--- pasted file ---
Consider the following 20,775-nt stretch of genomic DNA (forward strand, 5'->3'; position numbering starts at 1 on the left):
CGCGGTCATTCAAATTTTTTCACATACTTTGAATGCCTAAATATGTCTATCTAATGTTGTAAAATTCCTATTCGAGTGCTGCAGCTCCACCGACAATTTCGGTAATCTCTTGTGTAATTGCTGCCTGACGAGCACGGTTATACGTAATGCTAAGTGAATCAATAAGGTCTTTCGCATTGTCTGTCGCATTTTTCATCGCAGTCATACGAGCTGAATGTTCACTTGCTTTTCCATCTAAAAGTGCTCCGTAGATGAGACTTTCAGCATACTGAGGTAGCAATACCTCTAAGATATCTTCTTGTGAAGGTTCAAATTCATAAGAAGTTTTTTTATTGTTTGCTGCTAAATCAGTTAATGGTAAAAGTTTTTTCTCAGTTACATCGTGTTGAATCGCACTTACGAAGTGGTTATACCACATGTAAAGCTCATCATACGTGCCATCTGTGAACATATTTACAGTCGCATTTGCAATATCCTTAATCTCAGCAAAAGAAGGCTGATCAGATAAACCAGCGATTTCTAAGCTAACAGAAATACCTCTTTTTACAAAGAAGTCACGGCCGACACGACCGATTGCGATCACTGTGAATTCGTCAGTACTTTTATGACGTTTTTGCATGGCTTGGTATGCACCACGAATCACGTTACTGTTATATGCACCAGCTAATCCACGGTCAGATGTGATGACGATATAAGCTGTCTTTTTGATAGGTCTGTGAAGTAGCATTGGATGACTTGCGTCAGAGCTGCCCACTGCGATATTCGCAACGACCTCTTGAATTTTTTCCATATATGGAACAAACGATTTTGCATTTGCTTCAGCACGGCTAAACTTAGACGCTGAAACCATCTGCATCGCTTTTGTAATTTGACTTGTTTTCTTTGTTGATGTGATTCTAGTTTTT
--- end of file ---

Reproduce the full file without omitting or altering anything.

Consider the following 20,775-nt stretch of genomic DNA (forward strand, 5'->3'; position numbering starts at 1 on the left):
CGCGGTCATTCAAATTTTTTCACATACTTTGAATGCCTAAATATGTCTATCTAATGTTGTAAAATTCCTATTCGAGTGCTGCAGCTCCACCGACAATTTCGGTAATCTCTTGTGTAATTGCTGCCTGACGAGCACGGTTATACGTAATGCTAAGTGAATCAATAAGGTCTTTCGCATTGTCTGTCGCATTTTTCATCGCAGTCATACGAGCTGAATGTTCACTTGCTTTTCCATCTAAAAGTGCTCCGTAGATGAGACTTTCAGCATACTGAGGTAGCAATACCTCTAAGATATCTTCTTGTGAAGGTTCAAATTCATAAGAAGTTTTTTTATTGTTTGCTGCTAAATCAGTTAATGGTAAAAGTTTTTTCTCAGTTACATCGTGTTGAATCGCACTTACGAAGTGGTTATACCACATGTAAAGCTCATCATACGTGCCATCTGTGAACATATTTACAGTCGCATTTGCAATATCCTTAATCTCAGCAAAAGAAGGCTGATCAGATAAACCAGCGATTTCTAAGCTAACAGAAATACCTCTTTTTACAAAGAAGTCACGGCCGACACGACCGATTGCGATCACTGTGAATTCGTCAGTACTTTTATGACGTTTTTGCATGGCTTGGTATGCACCACGAATCACGTTACTGTTATATGCACCAGCTAATCCACGGTCAGATGTGATGACGATATAAGCTGTCTTTTTGATAGGTCTGTGAAGTAGCATTGGATGACTTGCGTCAGAGCTGCCCACTGCGATATTCGCAACGACCTCTTGAATTTTTTCCATATATGGAACAAACGATTTTGCATTTGCTTCAGCACGGCTAAACTTAGACGCTGAAACCATCTGCATCGCTTTTGTAATTTGACTTGTTTTCTTTGTTGATGTGATTCTAGTTTTT